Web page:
Skip to main content
Part of complete coverage from

Second-term Obama will play defense

By Julian Zelizer, CNN Contributor
January 14, 2013 -- Updated 1529 GMT (2329 HKT)
In nominating Chuck Hagel and John Brennan, President Obama signaled he intends to guard his policies, Julian Zelizer says.
In nominating Chuck Hagel and John Brennan, President Obama signaled he intends to guard his policies, Julian Zelizer says.
STORY HIGHLIGHTS
  • Julian Zelizer: Obama's Cabinet appointments suggest he's preparing to battle
  • He says the president picked tough, wily veterans of Washington
  • Zelizer: Kerry, Hagel, Brennan, Lew are committed to Obama's policies
  • He says hopes for bipartisanship are gone; now it's partisan warfare

Editor's note: Julian Zelizer is a professor of history and public affairs at Princeton University. He is the author of "Jimmy Carter" and of "Governing America."

(CNN) -- As President Obama's second-term Cabinet starts to take shape, we can see some of the outlines of what the White House hopes to do in the next four years.

The major theme is that Obama is prepared to defend his turf, tooth and nail. This is a Cabinet whose strength is defense rather than offense.

Gone are the hopes of bipartisanship. Now it's time to really engage the partisan battle. Obama won't be pushing for many watershed changes in the next four years, but he is not going to make it easy for Republicans to make any deep inroads into what he has accomplished.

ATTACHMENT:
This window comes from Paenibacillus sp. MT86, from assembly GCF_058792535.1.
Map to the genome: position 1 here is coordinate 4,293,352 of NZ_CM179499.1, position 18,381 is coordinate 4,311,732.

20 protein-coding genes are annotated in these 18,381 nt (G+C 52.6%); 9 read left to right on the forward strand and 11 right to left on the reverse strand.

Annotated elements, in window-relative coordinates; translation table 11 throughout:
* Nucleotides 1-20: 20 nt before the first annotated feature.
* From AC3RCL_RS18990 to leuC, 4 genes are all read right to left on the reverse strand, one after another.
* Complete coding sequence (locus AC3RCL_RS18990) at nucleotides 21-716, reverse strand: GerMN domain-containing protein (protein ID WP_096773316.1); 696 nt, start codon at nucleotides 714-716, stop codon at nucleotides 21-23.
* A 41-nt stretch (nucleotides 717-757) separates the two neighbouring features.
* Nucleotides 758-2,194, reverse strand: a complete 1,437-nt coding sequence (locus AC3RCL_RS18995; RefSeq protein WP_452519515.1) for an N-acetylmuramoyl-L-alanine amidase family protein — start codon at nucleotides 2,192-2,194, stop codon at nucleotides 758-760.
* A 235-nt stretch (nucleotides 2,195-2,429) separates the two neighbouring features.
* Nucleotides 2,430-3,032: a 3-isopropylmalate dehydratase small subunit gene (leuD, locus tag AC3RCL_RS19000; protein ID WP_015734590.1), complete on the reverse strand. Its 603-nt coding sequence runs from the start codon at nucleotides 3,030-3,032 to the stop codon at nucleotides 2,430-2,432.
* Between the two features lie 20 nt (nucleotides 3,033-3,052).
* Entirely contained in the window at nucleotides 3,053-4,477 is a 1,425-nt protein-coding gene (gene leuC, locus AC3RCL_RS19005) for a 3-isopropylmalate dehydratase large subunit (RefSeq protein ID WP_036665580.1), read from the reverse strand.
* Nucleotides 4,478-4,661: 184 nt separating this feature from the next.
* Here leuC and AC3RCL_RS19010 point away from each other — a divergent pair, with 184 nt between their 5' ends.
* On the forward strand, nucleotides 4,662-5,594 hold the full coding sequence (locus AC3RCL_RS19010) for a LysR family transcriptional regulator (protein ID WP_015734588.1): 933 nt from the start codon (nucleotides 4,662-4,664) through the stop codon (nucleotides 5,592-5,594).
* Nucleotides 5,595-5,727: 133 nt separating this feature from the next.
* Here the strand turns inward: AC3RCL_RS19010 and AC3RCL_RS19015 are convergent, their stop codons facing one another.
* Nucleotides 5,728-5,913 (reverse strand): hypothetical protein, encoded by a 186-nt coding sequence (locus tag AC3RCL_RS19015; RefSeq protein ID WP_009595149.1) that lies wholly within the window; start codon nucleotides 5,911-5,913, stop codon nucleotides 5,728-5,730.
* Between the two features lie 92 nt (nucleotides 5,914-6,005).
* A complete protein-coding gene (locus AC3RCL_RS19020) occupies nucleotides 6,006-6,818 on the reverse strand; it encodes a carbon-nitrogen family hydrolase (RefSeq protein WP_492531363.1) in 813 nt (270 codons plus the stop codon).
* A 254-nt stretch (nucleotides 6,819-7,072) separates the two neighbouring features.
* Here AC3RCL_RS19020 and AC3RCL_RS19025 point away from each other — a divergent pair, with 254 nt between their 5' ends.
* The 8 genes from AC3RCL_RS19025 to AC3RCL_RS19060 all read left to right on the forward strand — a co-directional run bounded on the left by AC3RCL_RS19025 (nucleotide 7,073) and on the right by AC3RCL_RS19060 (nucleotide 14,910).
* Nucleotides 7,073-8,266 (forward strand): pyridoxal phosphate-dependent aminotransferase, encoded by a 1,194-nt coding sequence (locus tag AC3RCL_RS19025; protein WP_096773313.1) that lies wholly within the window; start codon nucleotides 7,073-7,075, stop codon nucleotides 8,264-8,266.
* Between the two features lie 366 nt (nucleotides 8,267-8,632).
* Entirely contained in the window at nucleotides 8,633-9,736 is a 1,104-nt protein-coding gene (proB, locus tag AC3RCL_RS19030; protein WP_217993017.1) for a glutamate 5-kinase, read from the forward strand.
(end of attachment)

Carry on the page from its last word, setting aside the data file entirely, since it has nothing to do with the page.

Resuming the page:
Julian Zelizer
Julian Zelizer

During the last two weeks, the president rolled out his nominations on national security -- Sen. John Kerry for secretary of state, Sen. Chuck Hagel for secretary of defense, and John Brennan to direct the CIA. He then nominated his chief of staff, Jack Lew, to be secretary of the treasury.

We must be careful not to infer too much from presidential appointments, since these people ultimately serve the interests of the president rather than vice versa -- but still, the identities of the members of the new Cabinet provide important hints.

This is a team with experience and deep roots in Washington. It is clear that Obama, sobered after four brutal years of fighting with Republicans in Congress, realizes that he needs leaders who have clout in Congress.

Become a fan of CNNOpinion
Stay up to date on the latest opinion, analysis and conversations through social media. Join us at Facebook/CNNOpinion and follow us @CNNOpinion on Twitter. We welcome your ideas and comments.



On national security, this is a team with deep experience that can protect the existing policies the administration has adopted. Obama has selected two Senate veterans who are also military veterans, Kerry and Hagel, with the hope of using their connections with legislators and their knowledge of the ways and means of the legislative process.

Though Brennan doesn't come from the Senate, he is a veteran in national security circles, having worked at the highest levels of intelligence since the 1990s, and someone who Obama clearly feels will be effective in protecting his institutional turf should the legislative waters get rough.

Who is Jack Lew and who should care?
Who is John Brennan?
Who is Sen. John Kerry?
Who is Chuck Hagel?